I’ll do this and report back.

The ‘workarea’ sheet isn’t necessarily exactly centered between the motors, or exactly square to them. Errors in that part of construction would introduce error in the calibration. Better to use the motors to eliminate those construction vagaries by having the motors pay out fixed amounts of chain.

It might be hard to be accurate centering a router bit over a snapped location. What we really want are two known points on the vertical line centered between the motors. The error scales with the distance between the cuts, so using an upper and lower cut would double the error and make an accurate measurement easier. The check cuts could be in the y direction, or in the x direction, but slightly longer to differentiate them from the first set. It may well be that we can do the necessary calculation from one set of cuts.

yes, the ‘move to center’ would not allow the user to move the sled left/right, only up down (where both motors are paying out the same amount of chain).

If the motors are not centered over the work area, the user can opt to move one or the other, or set the center to be offset horizontally from the physical center. But in any case, the user should know where (0,0) is on their machine.

at some point we and the user need to know and agree where (0,0) is, and from the other posts, I think we can compute the distance down and chain length error with just two cuts. I think it makes sense to make one of those cuts be at the origin so that the user has a reference for later, and I think it makes sense to let them define where this is.

We don’t know if we are working on a 2’ high x 4’ wide machine, or a 8’ high x 4’ wide machine at this point in the calibration, after measuring the distance between the motors, we should feed out enough chain to meet in the middle, plus enough to get us down to below the tension limit. Then let the user run additional chain out from both motors at the same time (or retract it if needed) to position the bit at the center.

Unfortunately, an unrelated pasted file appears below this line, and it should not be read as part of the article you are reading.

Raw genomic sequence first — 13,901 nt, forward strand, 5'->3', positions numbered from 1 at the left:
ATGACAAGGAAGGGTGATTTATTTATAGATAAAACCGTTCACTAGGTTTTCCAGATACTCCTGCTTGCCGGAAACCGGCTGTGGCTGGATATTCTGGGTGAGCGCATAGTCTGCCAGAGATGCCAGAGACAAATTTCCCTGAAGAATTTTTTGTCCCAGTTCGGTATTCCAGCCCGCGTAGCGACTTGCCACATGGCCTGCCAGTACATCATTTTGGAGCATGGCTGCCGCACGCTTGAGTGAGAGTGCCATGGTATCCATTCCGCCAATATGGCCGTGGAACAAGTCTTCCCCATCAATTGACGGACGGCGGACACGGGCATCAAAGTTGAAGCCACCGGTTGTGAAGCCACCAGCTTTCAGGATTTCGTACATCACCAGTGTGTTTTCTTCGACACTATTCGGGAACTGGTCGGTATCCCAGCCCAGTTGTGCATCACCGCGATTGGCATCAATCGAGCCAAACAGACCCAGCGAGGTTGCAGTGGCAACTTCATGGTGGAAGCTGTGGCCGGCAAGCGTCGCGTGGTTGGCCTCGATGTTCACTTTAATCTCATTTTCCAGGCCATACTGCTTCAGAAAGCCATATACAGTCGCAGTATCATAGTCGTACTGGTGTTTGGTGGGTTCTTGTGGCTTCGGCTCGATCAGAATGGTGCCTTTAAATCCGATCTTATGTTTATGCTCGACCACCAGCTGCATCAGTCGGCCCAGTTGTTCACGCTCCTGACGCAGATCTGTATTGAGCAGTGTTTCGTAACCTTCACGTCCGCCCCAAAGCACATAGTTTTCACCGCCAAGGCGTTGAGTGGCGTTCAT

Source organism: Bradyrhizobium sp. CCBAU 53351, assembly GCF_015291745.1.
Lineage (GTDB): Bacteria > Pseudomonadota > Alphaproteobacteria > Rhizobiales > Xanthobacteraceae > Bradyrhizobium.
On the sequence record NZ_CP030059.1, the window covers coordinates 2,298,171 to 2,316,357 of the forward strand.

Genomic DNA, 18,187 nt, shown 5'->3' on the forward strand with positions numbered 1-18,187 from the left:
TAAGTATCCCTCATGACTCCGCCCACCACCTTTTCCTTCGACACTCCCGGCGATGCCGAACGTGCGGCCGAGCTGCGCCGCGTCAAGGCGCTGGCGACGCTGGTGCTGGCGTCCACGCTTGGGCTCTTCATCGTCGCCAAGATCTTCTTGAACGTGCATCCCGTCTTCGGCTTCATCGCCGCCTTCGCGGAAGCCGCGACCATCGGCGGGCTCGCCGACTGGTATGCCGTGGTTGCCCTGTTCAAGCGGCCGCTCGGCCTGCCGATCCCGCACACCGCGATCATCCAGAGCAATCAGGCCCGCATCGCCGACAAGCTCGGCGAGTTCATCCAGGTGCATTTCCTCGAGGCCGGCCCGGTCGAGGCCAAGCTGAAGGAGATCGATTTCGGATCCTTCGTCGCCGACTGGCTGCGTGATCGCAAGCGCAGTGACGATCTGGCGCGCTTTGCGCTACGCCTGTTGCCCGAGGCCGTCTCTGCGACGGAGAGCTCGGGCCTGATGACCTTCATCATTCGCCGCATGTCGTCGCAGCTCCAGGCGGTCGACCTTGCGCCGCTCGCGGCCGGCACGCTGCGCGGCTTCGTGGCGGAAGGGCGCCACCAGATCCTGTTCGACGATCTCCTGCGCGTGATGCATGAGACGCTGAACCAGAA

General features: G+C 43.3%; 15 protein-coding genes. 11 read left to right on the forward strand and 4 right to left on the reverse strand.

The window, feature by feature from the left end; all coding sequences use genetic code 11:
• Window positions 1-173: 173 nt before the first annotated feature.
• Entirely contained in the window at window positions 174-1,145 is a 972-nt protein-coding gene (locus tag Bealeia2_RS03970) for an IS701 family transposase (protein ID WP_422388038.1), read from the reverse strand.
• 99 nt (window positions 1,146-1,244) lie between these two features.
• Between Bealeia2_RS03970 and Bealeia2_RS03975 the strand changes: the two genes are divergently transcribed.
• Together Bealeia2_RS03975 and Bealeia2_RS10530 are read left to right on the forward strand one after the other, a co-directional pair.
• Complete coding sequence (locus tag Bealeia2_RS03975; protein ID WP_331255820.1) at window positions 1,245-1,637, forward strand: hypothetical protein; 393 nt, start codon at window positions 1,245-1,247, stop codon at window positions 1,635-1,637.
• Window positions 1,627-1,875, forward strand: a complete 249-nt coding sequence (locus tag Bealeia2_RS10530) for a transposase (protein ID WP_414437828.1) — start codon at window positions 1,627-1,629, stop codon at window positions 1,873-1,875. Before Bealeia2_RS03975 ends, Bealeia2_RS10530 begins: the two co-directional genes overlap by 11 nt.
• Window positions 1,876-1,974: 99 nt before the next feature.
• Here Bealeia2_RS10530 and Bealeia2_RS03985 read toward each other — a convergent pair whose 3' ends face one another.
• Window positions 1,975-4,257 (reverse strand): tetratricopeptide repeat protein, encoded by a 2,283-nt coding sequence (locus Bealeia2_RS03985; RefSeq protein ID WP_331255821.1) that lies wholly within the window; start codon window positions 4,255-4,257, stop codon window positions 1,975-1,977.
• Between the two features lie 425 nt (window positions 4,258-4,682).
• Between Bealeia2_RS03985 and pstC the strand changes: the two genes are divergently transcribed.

The most accurate way to do this would be to drill a hole in the center, and then move the sled until the bit drops into the hole, but since different sheets of plywood vary by a small amount, and (0,0) is not a critically important location for safety or accuracy, I think we are just fine having the user move into position.

If this is off by 1/2", what does it hurt? the user will later on need to run the router up/down/left/right to define “I don’t want to go beyond this point” limits, and it doesn’t hurt anything to have them be different in opposite directions.

While I agree that a user selectable absolute 0,0 point is desirable, it should be done with as much accuracy as possible. I think that defining an absolute 0,0 point should wait until after the calibration is complete. It would simplify the calibration calculations, and calibrating to an arbitrary location would introduce unneeded complexity.

I don’t think this should happen until after calibration, if at all. If we drill before calibration there is a good chance the hole will be in the wrong location. Too, I prefer not to have a hole at 0,0. Let the user mark the center as desired. As for setting the absolute 0,0 point, there’s a gcode for that (though it remains to be written…). After all, differences in stock thickness will affect the router location; absolute 0,0 should be adjustable for that.

To sum up, we agree that the calibration probably can be accomplished in two cuts, but the method and placement of those cuts remains a topic for discussion .

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I measure 10.4mm of chain sag on a motorspacing of 3008.17mm Several tensionings don’t seem to make a measurable difference. The motor spacing does not change visibly when tension is released.